The second volume of Fantagraphics’ reprinting of Carl Barks’s classic Donald Duck and Uncle Scrooge work, like last spring’s Uncle Scrooge: Only a Poor Old Man, focuses on the early 1950s, universally considered one of Barks’s very peak periods. Originally published in 1951, “A Christmas for Shacktown” is one of Barks’s masterpieces: A rare 32-pager that stays within the confines of Duckburg, featuring a storyline in which the Duck family works hard to raise money to throw a Christmas party for the poor children of the city’s slums (depicted by Barks with surprisingly Dickensian grittiness), and climaxing in one of the most memorable images Barks ever created, the terrifying bottomless pit that swallows up all of Scrooge’s money. But there’s lots more gold to be found in this volume (literally), which features both the “The Golden Helmet” (a quest off the coast of Labrador for a relic that might grant the finder ownership of America, reducing more than one cast member to a state of Gollum-like covetousness) while “The Gilded Man” features a hunt for a rare stamp in South America—two more of Barks’s thrilling full-length adventure stories. But that’s less than half the volume! This volume also features ten of Barks’s smart and funny 10-pagers, including a double whammy of yarns co-starring Donald’s insufferable cousin (“Gladstone’s Usual Very Good Year” and “Gladstone’s Terrible Secret”), as well as another nine of Barks’s rarely seen one-page Duck gags… all painstakingly recolored to match the original coloring as exactly as possible, and supplemented with an extensive series of notes and behind-the-scenes essays by the foremost Duck experts in the world.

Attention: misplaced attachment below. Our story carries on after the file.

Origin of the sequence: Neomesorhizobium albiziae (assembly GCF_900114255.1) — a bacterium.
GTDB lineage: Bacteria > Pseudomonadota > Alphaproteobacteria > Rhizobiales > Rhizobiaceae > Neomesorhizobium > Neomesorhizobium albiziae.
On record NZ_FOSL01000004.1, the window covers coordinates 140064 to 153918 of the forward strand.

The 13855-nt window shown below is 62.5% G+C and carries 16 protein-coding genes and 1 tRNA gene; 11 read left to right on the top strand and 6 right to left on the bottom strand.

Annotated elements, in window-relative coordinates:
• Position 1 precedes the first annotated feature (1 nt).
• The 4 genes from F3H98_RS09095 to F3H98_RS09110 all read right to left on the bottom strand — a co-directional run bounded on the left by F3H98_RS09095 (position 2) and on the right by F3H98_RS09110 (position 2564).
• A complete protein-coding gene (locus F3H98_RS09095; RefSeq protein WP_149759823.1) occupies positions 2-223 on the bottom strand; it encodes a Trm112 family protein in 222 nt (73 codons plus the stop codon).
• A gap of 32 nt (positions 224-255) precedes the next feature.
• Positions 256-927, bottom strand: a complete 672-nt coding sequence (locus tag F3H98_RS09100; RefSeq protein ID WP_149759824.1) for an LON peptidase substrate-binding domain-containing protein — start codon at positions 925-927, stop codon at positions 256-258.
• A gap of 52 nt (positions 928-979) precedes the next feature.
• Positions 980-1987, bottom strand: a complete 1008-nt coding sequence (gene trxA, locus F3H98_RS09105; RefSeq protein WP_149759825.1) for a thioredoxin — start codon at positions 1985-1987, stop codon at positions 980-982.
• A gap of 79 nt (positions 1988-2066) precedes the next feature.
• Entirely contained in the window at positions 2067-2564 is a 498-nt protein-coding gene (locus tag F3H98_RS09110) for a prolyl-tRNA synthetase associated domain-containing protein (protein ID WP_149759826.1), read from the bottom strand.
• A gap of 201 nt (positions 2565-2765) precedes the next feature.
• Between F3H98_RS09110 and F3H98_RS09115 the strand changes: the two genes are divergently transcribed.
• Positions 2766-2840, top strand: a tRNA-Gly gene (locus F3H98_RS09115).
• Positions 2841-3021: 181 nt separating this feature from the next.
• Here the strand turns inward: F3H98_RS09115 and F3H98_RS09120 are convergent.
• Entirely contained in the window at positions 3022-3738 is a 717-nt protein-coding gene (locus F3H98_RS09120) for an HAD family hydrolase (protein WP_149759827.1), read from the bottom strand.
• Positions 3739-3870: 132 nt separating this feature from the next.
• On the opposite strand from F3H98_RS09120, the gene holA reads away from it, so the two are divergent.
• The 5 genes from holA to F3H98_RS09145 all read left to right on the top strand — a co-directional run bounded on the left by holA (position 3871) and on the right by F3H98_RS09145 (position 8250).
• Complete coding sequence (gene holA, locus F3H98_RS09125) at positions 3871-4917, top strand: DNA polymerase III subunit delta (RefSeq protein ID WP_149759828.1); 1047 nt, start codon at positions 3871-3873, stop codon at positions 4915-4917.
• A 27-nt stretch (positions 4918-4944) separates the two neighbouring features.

About the Author

Carl Barks (1901-2000) spent most of his life in Oregon. In 1987, he was one of the three inaugural inductees in the Will Eisner Comic Book Hall of Fame (along with Eisner and Jack Kirby).Gary Groth is the co-founder of The Comics Journal and Fantagraphics Books. He lives in Seattle.

Product Details

ISBN:
9781606995747
Author:
Barks, Carl
Publisher:
Fantagraphics Books
Author:
Groth, Gary
Subject:
Cartoons
Subject:
Humor-Cartoon Comics
Series:
The Complete Carl Barks Disney Library
Publication Date:
20121131
Binding:
HARDCOVER
Language:
English
Illustrations:
Illustrations throughout
Pages:
240
Dimensions: